I have had the benefit of working on two startups for which I had the privilege of being part of two startup accelerators, StartX and YCombinator.


It is relatively easy to capture your static, everyday life, and I think we can all agree that we have enough pictures of people's food. However, it is rather difficult for us to capture the more exciting aspects of our life: our active life. For example, the times when we are rock climbing, mountain biking, skiing, snowboarding, bungee jumping, skateboarding, motocrossing, parkouring, playing sports or running around with the kids. Currently, the best way for us to capture our active lives is by either having our friends videotape us (thereby restricting them from having fun) or by constructing contraptions such as the GoPro mounted on a skipole in the video to the right. The problem with this solution is two-fold. First, the person has to concentrate on filming instead of on having fun and performing their tricks. Secondly, if you watch the film to the right, the person is stationary with respect to the video camera which causes the landscape to appear to be moving instead of the person. Not only can this be nauseating, but it also drastically minimizes the thrilling nature of the activity. This is where Arc fits in. We want to detach the camera from the body and automatically provide the perfect perspective for capturing these events.

To accomplish this, we are building a flying camera. Yes, you heard that correctly. A tracking quadrotor with a gyro stabilized camera. By detaching the camera from the person, we are able to provide perspectives that weren't previously achieveable. Imagine you are rock climbing and this camera tracks you providing the perfect over-the-shoulder viewpoint instead of what is known in the community as the yosemite butt shot from the ground.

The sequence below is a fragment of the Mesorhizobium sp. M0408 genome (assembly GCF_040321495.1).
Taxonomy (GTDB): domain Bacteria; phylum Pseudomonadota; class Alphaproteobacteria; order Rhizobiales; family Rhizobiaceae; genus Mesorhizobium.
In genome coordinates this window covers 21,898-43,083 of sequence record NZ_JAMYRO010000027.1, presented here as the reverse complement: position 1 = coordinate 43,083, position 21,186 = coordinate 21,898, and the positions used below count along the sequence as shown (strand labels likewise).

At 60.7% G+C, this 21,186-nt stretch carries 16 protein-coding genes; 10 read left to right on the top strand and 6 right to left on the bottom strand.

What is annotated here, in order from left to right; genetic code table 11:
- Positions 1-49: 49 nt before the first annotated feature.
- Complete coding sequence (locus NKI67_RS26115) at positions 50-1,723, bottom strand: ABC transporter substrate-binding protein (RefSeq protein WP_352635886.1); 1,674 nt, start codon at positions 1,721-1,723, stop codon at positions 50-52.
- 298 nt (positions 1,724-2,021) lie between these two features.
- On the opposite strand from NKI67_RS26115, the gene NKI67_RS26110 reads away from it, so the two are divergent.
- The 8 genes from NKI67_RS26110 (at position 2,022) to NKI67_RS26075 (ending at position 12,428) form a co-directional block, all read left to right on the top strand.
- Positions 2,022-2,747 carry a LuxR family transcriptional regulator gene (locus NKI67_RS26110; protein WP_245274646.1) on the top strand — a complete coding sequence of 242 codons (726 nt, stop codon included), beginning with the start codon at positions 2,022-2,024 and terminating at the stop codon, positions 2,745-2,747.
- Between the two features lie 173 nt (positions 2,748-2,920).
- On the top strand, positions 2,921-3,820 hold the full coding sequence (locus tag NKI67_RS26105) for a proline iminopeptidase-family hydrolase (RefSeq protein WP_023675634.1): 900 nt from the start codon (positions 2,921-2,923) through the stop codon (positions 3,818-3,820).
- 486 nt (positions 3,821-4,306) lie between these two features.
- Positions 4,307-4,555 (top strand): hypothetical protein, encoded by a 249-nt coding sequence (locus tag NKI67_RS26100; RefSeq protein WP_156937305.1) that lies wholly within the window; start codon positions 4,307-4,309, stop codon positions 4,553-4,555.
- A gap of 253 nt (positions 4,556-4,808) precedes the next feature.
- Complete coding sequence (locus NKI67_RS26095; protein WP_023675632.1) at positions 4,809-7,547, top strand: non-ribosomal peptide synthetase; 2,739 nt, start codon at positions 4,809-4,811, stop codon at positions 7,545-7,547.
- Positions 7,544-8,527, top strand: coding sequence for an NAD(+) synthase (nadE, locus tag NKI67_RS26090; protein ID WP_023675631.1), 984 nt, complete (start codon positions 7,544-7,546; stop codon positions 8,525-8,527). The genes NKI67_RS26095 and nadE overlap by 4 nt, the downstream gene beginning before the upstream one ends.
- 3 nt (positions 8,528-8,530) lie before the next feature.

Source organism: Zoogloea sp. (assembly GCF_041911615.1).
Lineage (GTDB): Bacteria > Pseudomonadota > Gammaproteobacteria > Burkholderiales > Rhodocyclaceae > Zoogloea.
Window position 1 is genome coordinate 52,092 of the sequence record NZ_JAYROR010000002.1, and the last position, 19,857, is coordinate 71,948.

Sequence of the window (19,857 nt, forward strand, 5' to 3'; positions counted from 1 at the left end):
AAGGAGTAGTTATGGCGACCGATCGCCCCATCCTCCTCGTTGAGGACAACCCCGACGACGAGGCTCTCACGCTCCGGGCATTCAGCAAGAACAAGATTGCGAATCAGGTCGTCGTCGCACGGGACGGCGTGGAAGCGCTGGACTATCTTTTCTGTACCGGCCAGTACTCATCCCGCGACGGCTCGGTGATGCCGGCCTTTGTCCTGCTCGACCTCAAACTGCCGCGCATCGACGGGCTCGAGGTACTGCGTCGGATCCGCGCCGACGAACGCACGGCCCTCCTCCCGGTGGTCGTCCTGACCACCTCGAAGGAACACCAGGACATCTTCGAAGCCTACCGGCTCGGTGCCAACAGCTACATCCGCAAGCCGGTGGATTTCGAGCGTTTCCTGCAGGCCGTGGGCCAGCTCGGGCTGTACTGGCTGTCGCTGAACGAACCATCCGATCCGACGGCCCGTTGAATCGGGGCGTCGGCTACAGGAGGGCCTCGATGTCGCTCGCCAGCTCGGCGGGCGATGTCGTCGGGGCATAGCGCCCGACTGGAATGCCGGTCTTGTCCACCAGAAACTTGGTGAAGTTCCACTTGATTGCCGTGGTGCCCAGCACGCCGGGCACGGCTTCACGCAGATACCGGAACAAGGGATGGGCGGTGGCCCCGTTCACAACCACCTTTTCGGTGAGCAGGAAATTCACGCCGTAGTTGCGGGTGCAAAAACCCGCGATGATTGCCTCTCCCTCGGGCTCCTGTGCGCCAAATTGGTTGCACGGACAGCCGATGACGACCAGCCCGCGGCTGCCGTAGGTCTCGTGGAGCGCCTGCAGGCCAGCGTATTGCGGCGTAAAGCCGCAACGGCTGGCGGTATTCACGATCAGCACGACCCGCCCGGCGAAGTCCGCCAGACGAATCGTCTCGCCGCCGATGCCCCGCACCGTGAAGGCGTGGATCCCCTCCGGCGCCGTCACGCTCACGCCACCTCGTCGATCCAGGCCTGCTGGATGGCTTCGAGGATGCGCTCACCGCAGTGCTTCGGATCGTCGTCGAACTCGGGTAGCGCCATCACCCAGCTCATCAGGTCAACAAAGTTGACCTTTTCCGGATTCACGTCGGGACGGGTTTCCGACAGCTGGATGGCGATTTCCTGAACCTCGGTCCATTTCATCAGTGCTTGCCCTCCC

To bring this idea to fruition, we have built a gyro stabilized camera mount and attached it to a custom quadrotor. To enable the ability to effortlessly track the user, we have built the arduino based GPS tracker as pictured on the left. (Note this device also serves the dual purpose of a bomb detonator replica :-) This device continuously sends your position to the quadrotor so it can maintain the perfect perspective of your activity. Even better, future products will allow the user to broadcast their position via their smartphone. See the video below for a demo of our exciting capability.

Demo Reel


The arrival of cheap 3D sensors, which the Microsoft Kinect is one example of, will enable many new exciting domains that before were unreachable because the cost of acquiring the data was too high. One area that will greatly benefit from this technology is online shopping. Currently, almost all products can be effectively ordered online except for clothing. There are a few exceptions to this such as shoes where Zappos revolutionized the industry by offering free return shipping, easing the mind of the consumer. However, this model doesn't translate to general online clothing. The huge variation in shapes, fits, sizes, etc. makes it difficult for consumers to know if the article of clothing will fit well. This is where the rise of cheap 3D sensors fits in; given their low cost, they can be used to measure the consumer to ensure the proper fit of clothing before ordering, thereby drastically reducing the number of returns.

To minimize the pain of manually measuring dozens of dimensions, we have created software to automate this task. Our process has the user stand in front of the Kinect sensor and twirl a complete 360 degrees. As the user spins, we take 3D point cloud snapshots of the body. After the user has completed the twirl, our algorithms process the data and stitch together the individual point clouds to generate a full 3D representation of the user's body. Since each of the 3D images overlaps with the previous image, we register them together to build a dense 3D point cloud representation of their body. From the 3D point cloud, we build a mesh and calculate the dimensions at the appropriate locations for the clothing. The image on the right shows a sample output of our algorithm.